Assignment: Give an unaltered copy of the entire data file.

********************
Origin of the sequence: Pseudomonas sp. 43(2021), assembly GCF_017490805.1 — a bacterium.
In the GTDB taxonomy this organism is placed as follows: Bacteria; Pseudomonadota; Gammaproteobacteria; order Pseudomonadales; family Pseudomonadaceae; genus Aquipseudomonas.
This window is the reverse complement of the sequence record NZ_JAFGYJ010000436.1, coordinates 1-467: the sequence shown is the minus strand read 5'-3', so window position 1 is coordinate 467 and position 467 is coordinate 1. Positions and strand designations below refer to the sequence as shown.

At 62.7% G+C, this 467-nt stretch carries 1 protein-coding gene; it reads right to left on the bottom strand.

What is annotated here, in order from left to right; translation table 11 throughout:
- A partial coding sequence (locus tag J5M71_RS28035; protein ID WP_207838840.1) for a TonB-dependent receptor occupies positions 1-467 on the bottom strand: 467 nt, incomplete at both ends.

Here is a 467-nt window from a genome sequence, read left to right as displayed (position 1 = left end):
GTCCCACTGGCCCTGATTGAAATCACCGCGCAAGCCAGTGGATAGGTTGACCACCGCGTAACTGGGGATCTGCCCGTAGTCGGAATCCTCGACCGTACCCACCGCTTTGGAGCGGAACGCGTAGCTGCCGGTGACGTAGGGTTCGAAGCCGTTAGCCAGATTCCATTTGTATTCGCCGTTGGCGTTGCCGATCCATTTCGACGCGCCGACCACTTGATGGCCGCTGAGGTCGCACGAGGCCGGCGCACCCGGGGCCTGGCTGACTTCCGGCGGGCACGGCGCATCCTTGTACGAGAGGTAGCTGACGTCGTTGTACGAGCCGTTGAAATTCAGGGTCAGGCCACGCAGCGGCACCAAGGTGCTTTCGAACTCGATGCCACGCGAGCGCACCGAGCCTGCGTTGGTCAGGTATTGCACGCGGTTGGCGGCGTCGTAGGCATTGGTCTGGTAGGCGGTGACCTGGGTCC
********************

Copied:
Origin of the sequence: Pseudomonas sp. 43(2021), assembly GCF_017490805.1 — a bacterium.
In the GTDB taxonomy this organism is placed as follows: Bacteria; Pseudomonadota; Gammaproteobacteria; order Pseudomonadales; family Pseudomonadaceae; genus Aquipseudomonas.
This window is the reverse complement of the sequence record NZ_JAFGYJ010000436.1, coordinates 1-467: the sequence shown is the minus strand read 5'-3', so window position 1 is coordinate 467 and position 467 is coordinate 1. Positions and strand designations below refer to the sequence as shown.

At 62.7% G+C, this 467-nt stretch carries 1 protein-coding gene; it reads right to left on the bottom strand.

What is annotated here, in order from left to right; translation table 11 throughout:
- A partial coding sequence (locus tag J5M71_RS28035; protein ID WP_207838840.1) for a TonB-dependent receptor occupies positions 1-467 on the bottom strand: 467 nt, incomplete at both ends.

Here is a 467-nt window from a genome sequence, read left to right as displayed (position 1 = left end):
GTCCCACTGGCCCTGATTGAAATCACCGCGCAAGCCAGTGGATAGGTTGACCACCGCGTAACTGGGGATCTGCCCGTAGTCGGAATCCTCGACCGTACCCACCGCTTTGGAGCGGAACGCGTAGCTGCCGGTGACGTAGGGTTCGAAGCCGTTAGCCAGATTCCATTTGTATTCGCCGTTGGCGTTGCCGATCCATTTCGACGCGCCGACCACTTGATGGCCGCTGAGGTCGCACGAGGCCGGCGCACCCGGGGCCTGGCTGACTTCCGGCGGGCACGGCGCATCCTTGTACGAGAGGTAGCTGACGTCGTTGTACGAGCCGTTGAAATTCAGGGTCAGGCCACGCAGCGGCACCAAGGTGCTTTCGAACTCGATGCCACGCGAGCGCACCGAGCCTGCGTTGGTCAGGTATTGCACGCGGTTGGCGGCGTCGTAGGCATTGGTCTGGTAGGCGGTGACCTGGGTCC